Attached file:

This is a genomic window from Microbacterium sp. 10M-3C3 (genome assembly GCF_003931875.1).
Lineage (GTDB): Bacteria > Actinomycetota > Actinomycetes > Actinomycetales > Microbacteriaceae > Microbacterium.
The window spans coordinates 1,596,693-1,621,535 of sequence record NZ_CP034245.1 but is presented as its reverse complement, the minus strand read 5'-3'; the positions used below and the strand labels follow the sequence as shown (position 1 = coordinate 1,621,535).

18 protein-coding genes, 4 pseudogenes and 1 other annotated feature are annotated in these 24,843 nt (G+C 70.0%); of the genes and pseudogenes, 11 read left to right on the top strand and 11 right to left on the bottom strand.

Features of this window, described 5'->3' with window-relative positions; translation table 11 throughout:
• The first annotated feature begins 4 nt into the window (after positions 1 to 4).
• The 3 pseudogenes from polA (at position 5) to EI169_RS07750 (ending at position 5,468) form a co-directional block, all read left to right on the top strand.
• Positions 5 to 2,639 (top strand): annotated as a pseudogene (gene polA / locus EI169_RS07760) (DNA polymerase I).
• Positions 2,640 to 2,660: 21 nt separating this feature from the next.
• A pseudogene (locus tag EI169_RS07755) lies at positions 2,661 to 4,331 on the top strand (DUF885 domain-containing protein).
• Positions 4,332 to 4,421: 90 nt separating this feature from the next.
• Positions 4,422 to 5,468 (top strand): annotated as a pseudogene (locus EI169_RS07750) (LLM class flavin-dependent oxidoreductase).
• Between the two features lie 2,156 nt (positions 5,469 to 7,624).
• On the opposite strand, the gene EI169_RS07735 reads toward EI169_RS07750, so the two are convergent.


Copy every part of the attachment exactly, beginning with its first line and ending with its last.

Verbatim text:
This is a genomic window from Microbacterium sp. 10M-3C3 (genome assembly GCF_003931875.1).
Lineage (GTDB): Bacteria > Actinomycetota > Actinomycetes > Actinomycetales > Microbacteriaceae > Microbacterium.
The window spans coordinates 1,596,693-1,621,535 of sequence record NZ_CP034245.1 but is presented as its reverse complement, the minus strand read 5'-3'; the positions used below and the strand labels follow the sequence as shown (position 1 = coordinate 1,621,535).

18 protein-coding genes, 4 pseudogenes and 1 other annotated feature are annotated in these 24,843 nt (G+C 70.0%); of the genes and pseudogenes, 11 read left to right on the top strand and 11 right to left on the bottom strand.

Features of this window, described 5'->3' with window-relative positions; translation table 11 throughout:
• The first annotated feature begins 4 nt into the window (after positions 1 to 4).
• The 3 pseudogenes from polA (at position 5) to EI169_RS07750 (ending at position 5,468) form a co-directional block, all read left to right on the top strand.
• Positions 5 to 2,639 (top strand): annotated as a pseudogene (gene polA / locus EI169_RS07760) (DNA polymerase I).
• Positions 2,640 to 2,660: 21 nt separating this feature from the next.
• A pseudogene (locus tag EI169_RS07755) lies at positions 2,661 to 4,331 on the top strand (DUF885 domain-containing protein).
• Positions 4,332 to 4,421: 90 nt separating this feature from the next.
• Positions 4,422 to 5,468 (top strand): annotated as a pseudogene (locus EI169_RS07750) (LLM class flavin-dependent oxidoreductase).
• Between the two features lie 2,156 nt (positions 5,469 to 7,624).
• On the opposite strand, the gene EI169_RS07735 reads toward EI169_RS07750, so the two are convergent.